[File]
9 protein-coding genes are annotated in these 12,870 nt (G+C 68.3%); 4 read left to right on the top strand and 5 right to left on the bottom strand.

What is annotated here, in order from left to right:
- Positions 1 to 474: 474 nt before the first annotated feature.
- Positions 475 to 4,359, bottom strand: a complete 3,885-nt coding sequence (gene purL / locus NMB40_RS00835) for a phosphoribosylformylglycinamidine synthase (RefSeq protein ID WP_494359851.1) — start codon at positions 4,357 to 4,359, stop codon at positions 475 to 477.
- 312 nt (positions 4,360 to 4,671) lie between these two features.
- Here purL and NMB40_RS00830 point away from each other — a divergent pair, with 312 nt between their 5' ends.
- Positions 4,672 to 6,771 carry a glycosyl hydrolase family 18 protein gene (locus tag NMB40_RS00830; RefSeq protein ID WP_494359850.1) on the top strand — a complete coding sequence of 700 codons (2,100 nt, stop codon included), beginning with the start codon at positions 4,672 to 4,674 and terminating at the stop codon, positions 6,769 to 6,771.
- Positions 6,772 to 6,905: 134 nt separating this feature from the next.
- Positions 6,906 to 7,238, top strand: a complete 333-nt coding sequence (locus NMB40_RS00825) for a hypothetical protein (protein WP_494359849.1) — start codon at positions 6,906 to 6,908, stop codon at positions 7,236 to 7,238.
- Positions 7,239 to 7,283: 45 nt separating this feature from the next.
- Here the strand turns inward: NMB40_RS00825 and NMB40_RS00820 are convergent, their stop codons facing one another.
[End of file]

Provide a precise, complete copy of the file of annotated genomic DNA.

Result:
9 protein-coding genes are annotated in these 12,870 nt (G+C 68.3%); 4 read left to right on the top strand and 5 right to left on the bottom strand.

What is annotated here, in order from left to right:
- Positions 1 to 474: 474 nt before the first annotated feature.
- Positions 475 to 4,359, bottom strand: a complete 3,885-nt coding sequence (gene purL / locus NMB40_RS00835) for a phosphoribosylformylglycinamidine synthase (RefSeq protein ID WP_494359851.1) — start codon at positions 4,357 to 4,359, stop codon at positions 475 to 477.
- 312 nt (positions 4,360 to 4,671) lie between these two features.
- Here purL and NMB40_RS00830 point away from each other — a divergent pair, with 312 nt between their 5' ends.
- Positions 4,672 to 6,771 carry a glycosyl hydrolase family 18 protein gene (locus tag NMB40_RS00830; RefSeq protein ID WP_494359850.1) on the top strand — a complete coding sequence of 700 codons (2,100 nt, stop codon included), beginning with the start codon at positions 4,672 to 4,674 and terminating at the stop codon, positions 6,769 to 6,771.
- Positions 6,772 to 6,905: 134 nt separating this feature from the next.
- Positions 6,906 to 7,238, top strand: a complete 333-nt coding sequence (locus NMB40_RS00825) for a hypothetical protein (protein WP_494359849.1) — start codon at positions 6,906 to 6,908, stop codon at positions 7,236 to 7,238.
- Positions 7,239 to 7,283: 45 nt separating this feature from the next.
- Here the strand turns inward: NMB40_RS00825 and NMB40_RS00820 are convergent, their stop codons facing one another.